My heart goes out to anyone dealing with extreme work stress. I hope things change for the better where companies and government entities do more about this issue.” — Lady T
During ‘off time’, log off
“As an American working for a large multinational, the expectation today is to be connected 24/7. Companies need to create a culture [in which employees are permitted] to turn those tools off. And it starts in the corner office. My EU colleagues that turn off their devices on weekends have a better idea. Are you going to die if you don’t answer that last email or phone call? No, but you might if you do.
All companies are in business to make money, but at what human cost?”
— Likeable Engineer
Emphasise prevention, not just treatment
“As a union rep, I raised the idea with my employer that we should do risk assessments for mental health the way we did them for physical health. Their response was that they monitored mental health through things like use of our private medical insurance and visits to the in-house staff counsellor, and that was enough. To me, that was like saying if there’s a hole in the stairs, we won’t do a risk assessment, but will just wait to see how many people break their legs tripping over it. Things have started to get better, but there’s still too much emphasis on cure and not enough on prevention.” — Beth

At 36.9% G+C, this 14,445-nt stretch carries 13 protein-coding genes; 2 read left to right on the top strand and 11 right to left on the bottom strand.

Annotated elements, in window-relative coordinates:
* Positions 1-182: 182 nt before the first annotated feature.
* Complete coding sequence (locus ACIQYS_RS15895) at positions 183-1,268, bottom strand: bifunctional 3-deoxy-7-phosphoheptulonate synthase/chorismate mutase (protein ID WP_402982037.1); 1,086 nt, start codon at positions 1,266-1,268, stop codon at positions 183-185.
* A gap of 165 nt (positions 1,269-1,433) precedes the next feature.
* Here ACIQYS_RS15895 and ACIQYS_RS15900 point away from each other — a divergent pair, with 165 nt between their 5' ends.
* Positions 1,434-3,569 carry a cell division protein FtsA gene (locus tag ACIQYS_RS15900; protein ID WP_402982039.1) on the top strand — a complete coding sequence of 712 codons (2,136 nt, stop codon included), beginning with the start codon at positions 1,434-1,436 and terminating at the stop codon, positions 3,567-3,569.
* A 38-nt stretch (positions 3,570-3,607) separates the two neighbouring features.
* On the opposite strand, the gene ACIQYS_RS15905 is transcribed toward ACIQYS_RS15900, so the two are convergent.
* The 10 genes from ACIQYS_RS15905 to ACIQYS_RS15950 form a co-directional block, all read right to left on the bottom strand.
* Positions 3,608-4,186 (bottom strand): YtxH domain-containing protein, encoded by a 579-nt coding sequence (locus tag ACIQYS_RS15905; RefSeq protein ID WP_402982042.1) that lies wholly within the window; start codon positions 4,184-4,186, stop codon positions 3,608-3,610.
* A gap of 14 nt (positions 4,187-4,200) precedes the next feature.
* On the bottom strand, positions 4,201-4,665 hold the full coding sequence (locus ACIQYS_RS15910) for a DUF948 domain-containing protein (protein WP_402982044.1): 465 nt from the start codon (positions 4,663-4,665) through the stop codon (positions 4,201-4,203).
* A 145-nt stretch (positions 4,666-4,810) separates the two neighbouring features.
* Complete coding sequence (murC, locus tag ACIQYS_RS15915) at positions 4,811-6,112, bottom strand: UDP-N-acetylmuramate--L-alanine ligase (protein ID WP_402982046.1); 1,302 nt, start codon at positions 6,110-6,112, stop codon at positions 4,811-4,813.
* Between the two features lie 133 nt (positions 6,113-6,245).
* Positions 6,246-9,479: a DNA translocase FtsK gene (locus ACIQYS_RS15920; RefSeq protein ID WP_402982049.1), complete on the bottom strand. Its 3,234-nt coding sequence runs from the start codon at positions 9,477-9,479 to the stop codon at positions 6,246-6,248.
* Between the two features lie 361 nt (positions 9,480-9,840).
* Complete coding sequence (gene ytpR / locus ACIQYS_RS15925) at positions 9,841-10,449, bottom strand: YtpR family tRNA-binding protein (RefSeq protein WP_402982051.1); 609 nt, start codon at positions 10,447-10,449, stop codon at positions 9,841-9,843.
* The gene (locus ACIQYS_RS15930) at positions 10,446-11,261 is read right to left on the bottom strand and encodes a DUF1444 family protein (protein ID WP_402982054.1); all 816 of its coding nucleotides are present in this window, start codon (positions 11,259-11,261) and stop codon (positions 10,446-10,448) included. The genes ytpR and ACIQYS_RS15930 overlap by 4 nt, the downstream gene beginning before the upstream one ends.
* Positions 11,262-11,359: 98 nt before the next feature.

Learn to deal with bullies
“Here are a few things I’ve learned from colleagues and counsellors during a long career where I’ve experienced extreme stress and bullying. Hope some of this is helpful to anyone suffering from workplace stress:
1. Unfortunately, bullies are everywhere — learning to deal with them is an essential skill. The instant you feel you are being bullied by someone, calmly challenge the behaviour. If you don’t do this, they will think you’re weak and have the upper hand.
2. Bullying behaviour says more about the bully than it says about you. Most bullies have their own problems. That’s why they bully others: to make themselves feel better. I learned (eventually) to feel sorry for bullying managers.
3. Work is not a prison. You don’t have to work at a place that is damaging your health. Build your life so that you can walk away. Nice people, teams and jobs do exist. Don’t take on so many financial commitments that you absolutely need a particular job.
4. Be honest with yourself about your strengths and weaknesses. Might another line of work be better for you?
5. Invest your time on yourself, your friends and your family. That’s all that matters at the end of the day.
Good luck.” — The Botanist
Put your money where your mouth is
“Every company: we’d like to promote mental health in the workplace.
Employees: how about hiring more people so we feel less pressured and increase our pay so we can keep up with the spiralling cost of living so we’re not so stressed out?
Every company: not like that. Try yoga.” — The_lone_ranger
Respect your own boundaries
“Not so long ago, I had to really push to my limits at work for about 12 months. I did not break, thanks to the support of senior colleagues, but I now understand that I have a breaking point. Good leaders keep themselves and their teams away from that breaking point, as it is the right thing to do morally AND for the long-term performance of the company. Nobody should ever be disrespected for this.”